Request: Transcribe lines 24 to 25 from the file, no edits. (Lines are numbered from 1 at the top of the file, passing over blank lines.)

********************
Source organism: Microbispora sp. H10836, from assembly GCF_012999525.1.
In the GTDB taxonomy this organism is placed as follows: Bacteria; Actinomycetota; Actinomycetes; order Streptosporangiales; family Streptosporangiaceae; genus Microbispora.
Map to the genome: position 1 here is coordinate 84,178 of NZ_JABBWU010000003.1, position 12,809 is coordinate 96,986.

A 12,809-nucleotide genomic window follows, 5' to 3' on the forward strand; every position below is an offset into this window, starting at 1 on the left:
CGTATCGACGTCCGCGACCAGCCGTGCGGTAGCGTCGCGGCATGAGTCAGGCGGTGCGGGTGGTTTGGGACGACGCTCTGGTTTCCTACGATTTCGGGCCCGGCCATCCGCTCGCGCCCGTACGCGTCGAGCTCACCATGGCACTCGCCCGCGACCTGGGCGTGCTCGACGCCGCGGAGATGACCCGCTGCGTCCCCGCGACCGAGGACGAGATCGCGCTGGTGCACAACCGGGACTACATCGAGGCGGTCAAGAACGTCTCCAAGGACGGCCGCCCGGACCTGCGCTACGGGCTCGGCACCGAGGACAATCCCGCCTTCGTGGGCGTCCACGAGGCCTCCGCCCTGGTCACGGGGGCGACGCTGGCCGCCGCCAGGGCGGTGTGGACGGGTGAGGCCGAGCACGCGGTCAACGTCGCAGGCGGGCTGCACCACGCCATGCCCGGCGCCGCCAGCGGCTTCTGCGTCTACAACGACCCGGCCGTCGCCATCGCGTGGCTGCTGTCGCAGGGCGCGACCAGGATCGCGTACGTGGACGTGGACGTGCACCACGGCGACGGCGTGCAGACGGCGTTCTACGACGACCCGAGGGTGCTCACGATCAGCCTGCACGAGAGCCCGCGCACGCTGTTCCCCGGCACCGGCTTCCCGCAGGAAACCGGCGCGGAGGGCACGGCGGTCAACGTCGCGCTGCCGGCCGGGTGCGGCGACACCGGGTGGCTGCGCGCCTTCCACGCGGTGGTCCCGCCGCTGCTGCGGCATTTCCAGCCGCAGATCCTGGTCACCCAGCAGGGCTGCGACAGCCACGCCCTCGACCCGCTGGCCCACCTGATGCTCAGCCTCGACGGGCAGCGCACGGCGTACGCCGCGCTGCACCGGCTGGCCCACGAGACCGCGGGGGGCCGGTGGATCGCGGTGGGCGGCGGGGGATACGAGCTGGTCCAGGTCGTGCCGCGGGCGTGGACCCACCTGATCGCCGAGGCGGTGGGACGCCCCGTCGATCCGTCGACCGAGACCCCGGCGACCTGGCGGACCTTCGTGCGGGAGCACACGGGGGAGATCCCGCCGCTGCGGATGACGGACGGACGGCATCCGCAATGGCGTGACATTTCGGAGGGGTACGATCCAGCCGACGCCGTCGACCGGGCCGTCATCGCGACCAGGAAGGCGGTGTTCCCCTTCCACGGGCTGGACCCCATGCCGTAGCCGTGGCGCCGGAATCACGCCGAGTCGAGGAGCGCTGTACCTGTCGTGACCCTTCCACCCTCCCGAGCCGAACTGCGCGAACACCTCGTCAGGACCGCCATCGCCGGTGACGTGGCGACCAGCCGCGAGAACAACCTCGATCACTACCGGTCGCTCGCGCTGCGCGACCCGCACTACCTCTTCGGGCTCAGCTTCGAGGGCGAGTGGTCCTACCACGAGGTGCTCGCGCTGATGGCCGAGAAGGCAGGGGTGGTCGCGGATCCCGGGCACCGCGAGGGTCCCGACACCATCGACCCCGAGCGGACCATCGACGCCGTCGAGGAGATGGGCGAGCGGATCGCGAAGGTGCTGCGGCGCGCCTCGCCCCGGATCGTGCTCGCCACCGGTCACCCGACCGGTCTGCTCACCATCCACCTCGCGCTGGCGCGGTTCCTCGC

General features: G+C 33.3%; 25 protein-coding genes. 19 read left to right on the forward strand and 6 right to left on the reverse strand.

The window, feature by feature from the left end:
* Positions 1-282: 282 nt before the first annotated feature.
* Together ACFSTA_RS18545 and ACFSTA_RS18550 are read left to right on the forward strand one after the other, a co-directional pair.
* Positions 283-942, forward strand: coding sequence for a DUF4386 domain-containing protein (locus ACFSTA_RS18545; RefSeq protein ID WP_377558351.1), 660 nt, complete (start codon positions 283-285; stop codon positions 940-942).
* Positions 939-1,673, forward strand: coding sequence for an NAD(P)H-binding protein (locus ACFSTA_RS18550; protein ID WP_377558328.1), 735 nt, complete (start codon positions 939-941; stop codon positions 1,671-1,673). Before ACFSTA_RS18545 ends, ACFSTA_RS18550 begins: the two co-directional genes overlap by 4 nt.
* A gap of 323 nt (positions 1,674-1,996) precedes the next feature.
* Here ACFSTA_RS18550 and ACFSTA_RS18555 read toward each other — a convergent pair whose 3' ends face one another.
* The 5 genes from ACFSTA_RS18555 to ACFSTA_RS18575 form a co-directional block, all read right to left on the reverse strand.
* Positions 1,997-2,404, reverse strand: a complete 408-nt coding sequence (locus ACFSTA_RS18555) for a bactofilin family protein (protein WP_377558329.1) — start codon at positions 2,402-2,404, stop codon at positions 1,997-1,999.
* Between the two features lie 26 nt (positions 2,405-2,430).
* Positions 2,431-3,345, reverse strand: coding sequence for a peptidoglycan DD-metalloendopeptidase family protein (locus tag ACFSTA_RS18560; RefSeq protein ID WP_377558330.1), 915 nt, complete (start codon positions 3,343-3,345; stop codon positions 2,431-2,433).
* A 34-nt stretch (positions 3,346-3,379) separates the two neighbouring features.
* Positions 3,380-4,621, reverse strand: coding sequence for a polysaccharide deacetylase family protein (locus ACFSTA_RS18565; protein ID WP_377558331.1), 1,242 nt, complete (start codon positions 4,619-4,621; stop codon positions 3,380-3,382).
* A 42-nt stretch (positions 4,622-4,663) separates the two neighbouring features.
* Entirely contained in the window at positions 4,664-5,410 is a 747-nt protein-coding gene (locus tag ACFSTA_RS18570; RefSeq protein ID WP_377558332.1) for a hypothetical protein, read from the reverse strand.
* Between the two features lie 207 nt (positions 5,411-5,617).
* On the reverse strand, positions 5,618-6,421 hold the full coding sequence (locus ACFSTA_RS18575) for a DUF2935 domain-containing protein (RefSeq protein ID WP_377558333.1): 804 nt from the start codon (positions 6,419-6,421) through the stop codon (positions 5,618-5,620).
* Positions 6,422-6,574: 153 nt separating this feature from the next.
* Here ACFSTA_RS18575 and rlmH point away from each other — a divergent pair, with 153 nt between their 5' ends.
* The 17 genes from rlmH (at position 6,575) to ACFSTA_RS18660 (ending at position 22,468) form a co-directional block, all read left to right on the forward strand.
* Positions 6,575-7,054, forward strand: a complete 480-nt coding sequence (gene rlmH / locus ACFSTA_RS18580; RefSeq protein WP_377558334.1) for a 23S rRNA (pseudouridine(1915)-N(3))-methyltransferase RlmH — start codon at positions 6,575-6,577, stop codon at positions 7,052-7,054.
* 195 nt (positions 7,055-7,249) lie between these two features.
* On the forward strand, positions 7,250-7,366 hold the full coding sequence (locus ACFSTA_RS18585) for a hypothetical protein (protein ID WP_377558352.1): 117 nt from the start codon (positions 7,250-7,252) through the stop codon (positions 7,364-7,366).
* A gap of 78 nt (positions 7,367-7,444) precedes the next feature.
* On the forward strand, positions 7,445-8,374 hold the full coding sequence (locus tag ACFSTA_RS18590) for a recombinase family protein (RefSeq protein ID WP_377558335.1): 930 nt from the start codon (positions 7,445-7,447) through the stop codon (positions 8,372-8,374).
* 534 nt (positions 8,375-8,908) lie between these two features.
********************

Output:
* Positions 6,422-6,574: 153 nt separating this feature from the next.
* Here ACFSTA_RS18575 and rlmH point away from each other — a divergent pair, with 153 nt between their 5' ends.